4 year postdoc – fur seal genomics, including fieldwork in the Antarctic

Position is with Joe Hoffman (Bielefeld University, Germany).
Details here: fur seal advertisment
Note the deadline is early January.


Vote for the catshark

I need your vote! I am championing the catshark in the 25 genomes competition. You can help sequence the genome of this important species and all it will cost you is a click! Please vote and share:



Population Genomics Workshop

A few of us from the mol ecol lab will run the Population Genomics Workshop in Sheffield again in January. More details including how to apply are on the webpage:


Sheffield R workshops

There are a couple of R workshops being run by the Sheffield Bioinformatics Core over the coming weeks. Details:

1. Intro to R
The Sheffield Bioinformatics Core is a new Core Facility at The University of Sheffield providing an analysis and consulting service to all departments and will also offer a program of training courses

The first of these courses will take place on Thursday 7th December  when we will introduce the R programming language and it’s application to biological data via the Bioconductor project. No previous experience with R is require to attend this course and it is open to all staff and students.
To book your place, please go to:-

2. Intermediate R course

On Friday 15 December we will be holding a one-day workshop on Data Manipulation and Visualisation in R.

This workshop will introduce some new additions to the R statistical language that ease the crucial process of manipulating and preparing data for analysis. We will also introduce the popular ggplot2 package for producing publication-quality graphics.

The workshop is being hosted by the Sheffield Bioinformatics Core, a new Core Facility at the University of Sheffield. However, no biological knowledge will be assumed and the materials should be accessible to all with some basic familiarity with R.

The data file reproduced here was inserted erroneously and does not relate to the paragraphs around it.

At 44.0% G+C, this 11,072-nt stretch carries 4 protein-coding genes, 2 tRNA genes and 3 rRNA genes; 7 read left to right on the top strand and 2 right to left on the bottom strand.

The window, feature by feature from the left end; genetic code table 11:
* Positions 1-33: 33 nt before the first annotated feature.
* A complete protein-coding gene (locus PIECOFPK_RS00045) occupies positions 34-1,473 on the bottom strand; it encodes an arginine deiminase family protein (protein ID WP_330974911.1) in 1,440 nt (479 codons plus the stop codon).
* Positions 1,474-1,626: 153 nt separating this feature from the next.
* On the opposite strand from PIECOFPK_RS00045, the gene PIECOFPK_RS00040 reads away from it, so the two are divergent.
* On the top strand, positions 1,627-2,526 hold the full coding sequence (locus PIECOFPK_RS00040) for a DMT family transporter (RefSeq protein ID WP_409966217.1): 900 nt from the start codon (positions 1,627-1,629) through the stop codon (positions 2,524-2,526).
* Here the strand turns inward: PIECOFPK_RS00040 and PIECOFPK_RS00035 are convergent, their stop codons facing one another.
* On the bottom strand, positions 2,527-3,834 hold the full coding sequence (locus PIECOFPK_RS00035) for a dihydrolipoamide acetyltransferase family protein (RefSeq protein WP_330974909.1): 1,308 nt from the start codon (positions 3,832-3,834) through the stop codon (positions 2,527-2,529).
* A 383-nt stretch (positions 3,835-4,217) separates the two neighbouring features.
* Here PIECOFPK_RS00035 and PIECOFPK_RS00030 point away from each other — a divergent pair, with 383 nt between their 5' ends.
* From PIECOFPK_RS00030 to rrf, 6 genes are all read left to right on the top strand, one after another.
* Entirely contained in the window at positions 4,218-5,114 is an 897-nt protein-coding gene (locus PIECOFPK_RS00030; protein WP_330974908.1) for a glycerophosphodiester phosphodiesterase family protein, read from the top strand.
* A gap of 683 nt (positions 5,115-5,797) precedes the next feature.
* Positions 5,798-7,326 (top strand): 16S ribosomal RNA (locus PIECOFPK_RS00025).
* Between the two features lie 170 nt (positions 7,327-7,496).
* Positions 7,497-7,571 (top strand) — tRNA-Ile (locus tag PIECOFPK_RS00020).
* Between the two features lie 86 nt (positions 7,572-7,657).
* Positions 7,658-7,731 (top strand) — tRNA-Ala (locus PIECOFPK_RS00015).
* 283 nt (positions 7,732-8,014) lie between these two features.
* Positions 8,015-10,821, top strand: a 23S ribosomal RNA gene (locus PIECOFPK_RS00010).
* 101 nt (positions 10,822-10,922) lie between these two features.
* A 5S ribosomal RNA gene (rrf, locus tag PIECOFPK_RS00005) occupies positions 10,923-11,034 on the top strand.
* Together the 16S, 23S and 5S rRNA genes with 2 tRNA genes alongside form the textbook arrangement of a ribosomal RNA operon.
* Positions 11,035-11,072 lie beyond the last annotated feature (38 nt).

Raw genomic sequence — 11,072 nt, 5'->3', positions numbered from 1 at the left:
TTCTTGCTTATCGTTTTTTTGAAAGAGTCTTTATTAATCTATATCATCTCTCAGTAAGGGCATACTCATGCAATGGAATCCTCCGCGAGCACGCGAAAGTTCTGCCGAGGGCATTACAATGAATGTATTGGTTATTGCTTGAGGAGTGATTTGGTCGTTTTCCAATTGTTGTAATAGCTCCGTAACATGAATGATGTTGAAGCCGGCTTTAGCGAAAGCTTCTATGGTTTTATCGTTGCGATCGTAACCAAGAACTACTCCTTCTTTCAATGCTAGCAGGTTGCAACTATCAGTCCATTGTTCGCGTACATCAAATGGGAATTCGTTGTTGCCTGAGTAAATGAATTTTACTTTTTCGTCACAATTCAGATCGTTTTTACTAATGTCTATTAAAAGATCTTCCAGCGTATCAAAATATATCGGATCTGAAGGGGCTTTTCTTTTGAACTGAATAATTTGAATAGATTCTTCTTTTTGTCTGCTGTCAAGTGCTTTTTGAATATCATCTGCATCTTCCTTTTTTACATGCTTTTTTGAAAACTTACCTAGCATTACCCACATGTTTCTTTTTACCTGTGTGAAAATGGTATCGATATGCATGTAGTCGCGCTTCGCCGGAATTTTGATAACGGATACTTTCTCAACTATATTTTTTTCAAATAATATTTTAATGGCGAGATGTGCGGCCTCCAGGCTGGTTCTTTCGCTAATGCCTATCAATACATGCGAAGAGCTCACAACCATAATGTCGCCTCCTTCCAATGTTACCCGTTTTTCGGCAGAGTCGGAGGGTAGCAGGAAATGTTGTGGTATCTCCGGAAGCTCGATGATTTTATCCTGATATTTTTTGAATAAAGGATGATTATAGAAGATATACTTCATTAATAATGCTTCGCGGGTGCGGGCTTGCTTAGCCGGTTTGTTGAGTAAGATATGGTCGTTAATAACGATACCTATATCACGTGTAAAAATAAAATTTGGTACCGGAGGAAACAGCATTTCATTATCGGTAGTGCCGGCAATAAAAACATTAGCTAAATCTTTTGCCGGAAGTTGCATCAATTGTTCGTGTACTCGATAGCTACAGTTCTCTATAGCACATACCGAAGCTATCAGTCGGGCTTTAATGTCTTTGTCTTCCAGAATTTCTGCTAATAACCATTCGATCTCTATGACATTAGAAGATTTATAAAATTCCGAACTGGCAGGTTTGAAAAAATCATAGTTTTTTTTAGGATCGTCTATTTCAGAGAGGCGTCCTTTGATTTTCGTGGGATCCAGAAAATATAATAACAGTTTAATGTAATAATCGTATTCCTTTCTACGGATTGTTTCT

There is a small fee of £60 for attending the course. Please use this link to sign-up


PhD opportunity in Edinburgh

Phd with Craig Walling (Edinburgh) on the red deer population on Rum.

Details are here: Walling_PhDAdvert_ForEmail

Postdoc in Helsinki

I am looking for a post doc or a bioinformatician for a fixed term of 2 years to join my group. Successful candidate will work on genomic data (3 reference genomes and 60 re-sequenced genomes) on Formica rufa group ants to understand patterns of speciation and hybridization. Previous experience in analyzing next generation sequencing data is required.

See the add here:


And more about us here:


clearout of B71 office – rackets

badminton, squash and tennis rackets and tennis balls – all good working order.

Will be donated to charity shops tomorrow.

2 PhD positions available

If you’re interested, please send which position you are interested in, your CV, a short letter of motivation, and e-mail addresses of two academic referees, to Julia.schroeder@imperial.ac.uk before 30 December 2017.


Exciting opportunity to get top-notch quantitative analytical skills. In collaboration with Dr Danica Greetham from Reading University, and Terry Burke from UoS, we offer a PhD postion on linking infidelity with social networks in birds! Apply if you like stats and birds! Deadline 30 December 2017